Glucose-HbA1c Link Differs in Blacks by Sickle-Cell Status 

Miriam E Tucker

February 07, 2017

The relationship between glucose levels and HbA1c in African Americans differs from that of whites, as has been noted previously. Now research suggests blacks with the sickle-cell trait (SCT) have lower HbA1c than African Americans in general, perhaps more akin to that of whites.

In a new retrospective analysis of data from two prior cohort studies, published in the February 7, 2017 issue of the Journal of the American Medical Association, epidemiologist Mary E Lacy, MPH, of Brown University, Providence, Rhode Island, and colleagues indicate that the 8% to 10% of African Americans who carry the SCT have lower levels of HbA1c at any given concentration of fasting or 2-hour glucose than do those without the trait.

The phenomenon is thought to be due to the fact that red blood cells of people with the SCT contain a lower proportion of hemoglobin A and higher levels of hemoglobin S, resulting in overall shorter red blood cell life-spans and less available time for glycation, thereby throwing off the established glucose-glycated hemoglobin relationship.

"As a screening tool, an HbA1c value that systematically underestimates long-term glucose levels may result in a missed opportunity for intervention," the authors write, pointing out that in the current study, using standard HbA1c cutoffs resulted in identifying 40% fewer people with prediabetes and 48% fewer with diabetes among those with the SCT, compared with those without it. At the same time, glucose-based methods resulted in similar prevalences of diabetes and prediabetes regardless of SCT status.

"Because black people typically have a higher prevalence of diabetes and experience a number of diabetic complications at higher rates than white people, the cost of inaccurately assessing risk and treatment response is high," Ms Lacy and colleagues say.

Blacks Have Higher HbA1c at Any Given Glucose

In an accompanying editorial, nephrologist Anthony J Bleyer, MD, and endocrinologist Joseph A Aloi, MD, of Wake Forest School of Medicine, Winston-Salem, North Carolina, point out in addition that Bleyer and others have previously shown that African Americans overall have higher HbA1c levels than whites at a given blood glucose level.

When taken together, they say, these findings cement the idea that the relationship of HbA1c to glucose among black people with the SCT is similar to that of whites, whereas blacks without the trait have higher HbA1c for any given blood glucose level.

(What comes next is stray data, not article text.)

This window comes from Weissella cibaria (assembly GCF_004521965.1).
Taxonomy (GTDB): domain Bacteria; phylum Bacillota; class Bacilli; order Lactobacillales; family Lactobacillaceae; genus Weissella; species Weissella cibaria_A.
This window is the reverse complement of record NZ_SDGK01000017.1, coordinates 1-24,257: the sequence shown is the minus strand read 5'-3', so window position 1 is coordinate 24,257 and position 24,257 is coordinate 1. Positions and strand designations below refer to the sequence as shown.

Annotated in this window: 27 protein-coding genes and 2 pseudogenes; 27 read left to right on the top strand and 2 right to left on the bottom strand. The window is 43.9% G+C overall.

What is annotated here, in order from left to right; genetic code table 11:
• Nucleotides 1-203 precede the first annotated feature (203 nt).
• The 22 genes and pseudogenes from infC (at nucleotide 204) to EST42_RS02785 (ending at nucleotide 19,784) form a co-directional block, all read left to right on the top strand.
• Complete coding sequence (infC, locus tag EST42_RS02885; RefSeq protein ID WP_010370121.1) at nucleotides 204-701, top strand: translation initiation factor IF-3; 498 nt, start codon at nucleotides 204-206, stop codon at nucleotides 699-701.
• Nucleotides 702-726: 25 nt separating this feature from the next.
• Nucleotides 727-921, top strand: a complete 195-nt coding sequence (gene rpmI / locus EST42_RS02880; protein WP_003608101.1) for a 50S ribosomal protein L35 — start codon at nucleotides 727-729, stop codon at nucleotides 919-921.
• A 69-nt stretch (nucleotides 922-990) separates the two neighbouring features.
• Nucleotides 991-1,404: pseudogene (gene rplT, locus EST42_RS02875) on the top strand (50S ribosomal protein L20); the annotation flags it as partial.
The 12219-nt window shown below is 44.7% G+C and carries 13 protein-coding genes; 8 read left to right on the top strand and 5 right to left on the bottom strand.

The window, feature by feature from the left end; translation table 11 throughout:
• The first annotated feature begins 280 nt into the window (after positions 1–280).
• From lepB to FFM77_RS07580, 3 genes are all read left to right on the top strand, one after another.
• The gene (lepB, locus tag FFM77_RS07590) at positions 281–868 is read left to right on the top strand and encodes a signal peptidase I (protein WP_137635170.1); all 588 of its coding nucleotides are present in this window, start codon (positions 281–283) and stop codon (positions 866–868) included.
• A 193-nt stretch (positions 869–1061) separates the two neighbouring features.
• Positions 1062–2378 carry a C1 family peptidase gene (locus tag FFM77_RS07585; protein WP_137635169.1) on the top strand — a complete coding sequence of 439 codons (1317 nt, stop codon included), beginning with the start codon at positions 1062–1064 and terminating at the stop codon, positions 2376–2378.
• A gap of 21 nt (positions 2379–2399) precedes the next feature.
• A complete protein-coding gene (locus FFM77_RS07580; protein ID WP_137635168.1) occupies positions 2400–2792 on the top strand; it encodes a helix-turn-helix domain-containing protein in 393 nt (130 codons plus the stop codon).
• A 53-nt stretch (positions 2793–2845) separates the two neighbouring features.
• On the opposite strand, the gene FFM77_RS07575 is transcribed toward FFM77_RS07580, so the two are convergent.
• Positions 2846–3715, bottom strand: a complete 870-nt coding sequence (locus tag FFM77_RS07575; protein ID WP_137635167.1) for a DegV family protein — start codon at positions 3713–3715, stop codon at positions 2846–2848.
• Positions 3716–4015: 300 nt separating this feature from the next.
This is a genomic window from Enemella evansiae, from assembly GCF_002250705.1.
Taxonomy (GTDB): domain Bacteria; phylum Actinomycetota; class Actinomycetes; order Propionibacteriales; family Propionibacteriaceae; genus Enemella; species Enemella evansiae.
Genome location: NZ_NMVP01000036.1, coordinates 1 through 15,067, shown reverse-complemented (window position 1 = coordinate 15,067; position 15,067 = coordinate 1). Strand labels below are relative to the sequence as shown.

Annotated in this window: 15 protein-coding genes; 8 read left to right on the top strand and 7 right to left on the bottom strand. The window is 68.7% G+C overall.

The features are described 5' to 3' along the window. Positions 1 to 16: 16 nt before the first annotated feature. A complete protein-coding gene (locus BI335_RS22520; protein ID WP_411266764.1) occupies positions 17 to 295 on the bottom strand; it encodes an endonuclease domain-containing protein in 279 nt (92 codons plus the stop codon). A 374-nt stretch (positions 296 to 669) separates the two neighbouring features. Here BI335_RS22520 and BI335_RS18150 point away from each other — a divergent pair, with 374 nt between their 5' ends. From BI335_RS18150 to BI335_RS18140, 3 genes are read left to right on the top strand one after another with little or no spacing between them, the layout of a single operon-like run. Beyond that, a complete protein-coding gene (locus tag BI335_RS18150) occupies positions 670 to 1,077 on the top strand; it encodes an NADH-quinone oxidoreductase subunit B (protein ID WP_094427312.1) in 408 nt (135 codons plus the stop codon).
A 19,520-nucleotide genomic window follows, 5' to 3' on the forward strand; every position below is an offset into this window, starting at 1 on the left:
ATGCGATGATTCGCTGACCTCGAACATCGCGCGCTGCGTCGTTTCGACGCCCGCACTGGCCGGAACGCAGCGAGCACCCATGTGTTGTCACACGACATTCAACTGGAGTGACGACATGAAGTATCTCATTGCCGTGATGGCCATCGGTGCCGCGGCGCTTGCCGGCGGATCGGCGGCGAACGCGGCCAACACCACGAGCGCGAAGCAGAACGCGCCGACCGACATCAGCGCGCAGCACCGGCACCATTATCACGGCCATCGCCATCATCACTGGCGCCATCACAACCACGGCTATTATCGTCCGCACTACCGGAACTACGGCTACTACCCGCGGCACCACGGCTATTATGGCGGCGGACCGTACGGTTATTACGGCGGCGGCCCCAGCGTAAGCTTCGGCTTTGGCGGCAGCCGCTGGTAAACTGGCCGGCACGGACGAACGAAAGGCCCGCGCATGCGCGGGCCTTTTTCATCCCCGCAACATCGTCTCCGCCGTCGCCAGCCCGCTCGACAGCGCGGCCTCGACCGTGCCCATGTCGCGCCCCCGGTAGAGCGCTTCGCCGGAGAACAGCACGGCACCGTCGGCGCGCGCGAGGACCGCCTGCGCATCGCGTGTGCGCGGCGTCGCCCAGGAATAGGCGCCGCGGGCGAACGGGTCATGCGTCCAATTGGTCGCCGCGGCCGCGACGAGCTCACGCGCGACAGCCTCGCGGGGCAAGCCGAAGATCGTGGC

Thus, they assert, the concern centers on African Americans without the sickle cell trait, particularly when their HbA1c values place them near the cutoffs for prediabetes and diabetes.

"There may be some overdiagnosis of diabetes, and this could make African American patients more prone to hypoglycemia if aggressively treated," Dr Bleyer told Medscape Medical News.

Based on that, "If you have an African American patient with diabetes, I think it would be reasonable to know their sickle-cell-trait status....If the patient doesn't have the trait, you need to be more careful in diagnosing them with diabetes if they're near the cutoff for diagnosis and should consider an oral glucose tolerance test," he advised.

Sickle-Cell Trait Reduces HbA1c for Given Glucose Levels

Ms Lacy and colleagues used data on a total of 4620 participants in two community-based study cohorts, the Coronary Artery Risk Development in Young Adults (CARDIA) study, from 2005 to 2011, and the Jackson Heart Study (JHS), from 2000 to 2013.

Of those, 7.9% (367) of participants had the SCT,and they were slightly but not significantly more likely to report having a diagnosis of diabetes and to be using diabetes medications.

From 9062 concurrent measures of HbA1c and fasting glucose and 2001 concurrent measures of HbA1c with 2-hour oral glucose-tolerance test results, the mean HbA1c was 5.7% among those with the trait and 6.0% in those without the trait, despite nearly identical mean fasting glucose levels (103.0 vs 102.9 mg/dL, P = .88) and similar oral glucose-tolerance test results (118.5 vs 113.0 mg/dL, P = .19)